Weekly B-MOW: Surveys and More Surveys

Giving the people what they want, it’s time for the second installment of our second feature: Best Meeting of the Week. It’s the chronicles of our adventures in the world of economic development, sharing the most interesting, exciting or unique things that the Prosperity crew is doing. This week’s B-MOW? Two meetings on surveys!

Two of our partner organizations have been hard at work surveying their stakeholders about what’s happening to them in the economy. The Greater Seattle Chamber of Commerce just conducted its Job Sector Survey, getting 1,200 responses from businesses in the King County about how the economy is impacting them and what was good and bad about doing business here. Impact Washington – formerly Washington Manufacturing Services – finished conducting over 400 in-person interviews with manufacturers around the state, asking very similar questions.

Now, I know that each of them are going to be doing their own launches, and I don’t want to steal their thunder, but I think I can get away with sharing one major take away from each. For the Job Sector Survey, it was the finding that the number one “benefit” to doing business in this region is…quality of life. This is actually something we’ve heard before, but it’s always interesting – especially during a bad economy – to reinforce this idea that people and companies can move anywhere, so they choose to go to places that are enjoyable to live and work. Now clearly, if taxes are crazy high, infrastructure is terrible and there’s no access to capital or contracts, all the quality of life in the world won’t give you a vibrant economy. But I think this is good news for the Cultural Access Fund proposal, heading into a scary legislative session.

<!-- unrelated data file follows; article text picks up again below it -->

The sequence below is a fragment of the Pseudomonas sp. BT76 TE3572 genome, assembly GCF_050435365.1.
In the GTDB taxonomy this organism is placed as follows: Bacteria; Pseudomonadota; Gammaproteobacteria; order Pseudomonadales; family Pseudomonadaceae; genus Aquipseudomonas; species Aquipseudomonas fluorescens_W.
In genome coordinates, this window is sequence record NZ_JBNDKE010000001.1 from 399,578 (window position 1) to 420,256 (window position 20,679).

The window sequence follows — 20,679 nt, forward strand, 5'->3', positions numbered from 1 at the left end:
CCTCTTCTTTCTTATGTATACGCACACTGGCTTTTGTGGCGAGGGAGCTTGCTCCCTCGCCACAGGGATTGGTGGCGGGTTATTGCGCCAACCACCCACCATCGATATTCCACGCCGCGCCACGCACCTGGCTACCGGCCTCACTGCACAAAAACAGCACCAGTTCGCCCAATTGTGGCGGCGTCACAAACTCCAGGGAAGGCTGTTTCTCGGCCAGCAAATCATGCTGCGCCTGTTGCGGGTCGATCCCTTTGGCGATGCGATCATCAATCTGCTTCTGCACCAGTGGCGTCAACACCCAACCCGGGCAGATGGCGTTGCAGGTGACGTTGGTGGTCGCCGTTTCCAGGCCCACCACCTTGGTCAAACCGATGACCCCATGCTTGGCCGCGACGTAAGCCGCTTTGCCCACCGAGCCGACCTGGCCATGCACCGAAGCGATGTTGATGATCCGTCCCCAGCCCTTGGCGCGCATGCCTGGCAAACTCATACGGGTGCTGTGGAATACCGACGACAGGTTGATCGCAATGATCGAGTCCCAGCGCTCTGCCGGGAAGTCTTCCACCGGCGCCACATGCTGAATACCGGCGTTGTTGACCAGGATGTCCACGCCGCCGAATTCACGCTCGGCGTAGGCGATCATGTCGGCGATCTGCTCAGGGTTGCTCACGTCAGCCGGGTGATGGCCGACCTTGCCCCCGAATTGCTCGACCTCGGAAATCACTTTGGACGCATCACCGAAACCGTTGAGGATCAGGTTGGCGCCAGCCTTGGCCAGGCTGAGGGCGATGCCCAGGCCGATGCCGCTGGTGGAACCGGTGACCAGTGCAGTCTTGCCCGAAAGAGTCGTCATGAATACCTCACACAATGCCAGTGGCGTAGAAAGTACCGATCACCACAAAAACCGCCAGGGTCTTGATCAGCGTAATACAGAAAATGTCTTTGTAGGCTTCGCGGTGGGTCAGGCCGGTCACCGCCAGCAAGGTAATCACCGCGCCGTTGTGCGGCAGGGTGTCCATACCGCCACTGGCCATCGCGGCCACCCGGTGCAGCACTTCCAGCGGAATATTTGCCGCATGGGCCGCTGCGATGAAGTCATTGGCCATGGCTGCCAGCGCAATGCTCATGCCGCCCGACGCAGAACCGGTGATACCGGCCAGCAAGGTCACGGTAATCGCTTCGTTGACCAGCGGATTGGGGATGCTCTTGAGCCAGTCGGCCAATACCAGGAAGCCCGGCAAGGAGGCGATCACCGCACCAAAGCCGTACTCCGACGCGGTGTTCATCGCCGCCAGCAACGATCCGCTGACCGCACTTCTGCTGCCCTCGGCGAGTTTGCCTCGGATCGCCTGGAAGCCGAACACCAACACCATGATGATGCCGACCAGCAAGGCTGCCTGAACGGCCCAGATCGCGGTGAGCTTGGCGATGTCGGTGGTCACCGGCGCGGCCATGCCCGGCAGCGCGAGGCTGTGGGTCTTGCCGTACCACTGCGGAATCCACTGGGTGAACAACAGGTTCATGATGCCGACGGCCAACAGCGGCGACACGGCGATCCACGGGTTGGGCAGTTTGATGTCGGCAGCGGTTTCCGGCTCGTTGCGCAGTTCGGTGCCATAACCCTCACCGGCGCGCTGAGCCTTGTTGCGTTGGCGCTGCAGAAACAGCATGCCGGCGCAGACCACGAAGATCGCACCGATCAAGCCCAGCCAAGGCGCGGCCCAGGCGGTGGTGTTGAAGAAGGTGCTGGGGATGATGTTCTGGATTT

The stat in the Impact Washington study is that the manufacturing companies in our state that are doing the best are the manufacturing companies that are exporting. This is music to the ears of President Obama & Gary Locke, not to mention Bruce Katz and Bill Stafford. They’ve all been arguing that more exporting is the key to economic recovery, and it seems like this survey backs them up. Even more important, it say that – if we can get more companies here in Washington to export – that’s a tangible thing that will directly help us grow jobs.

I’ll share the links to both reports when they’re officially released.

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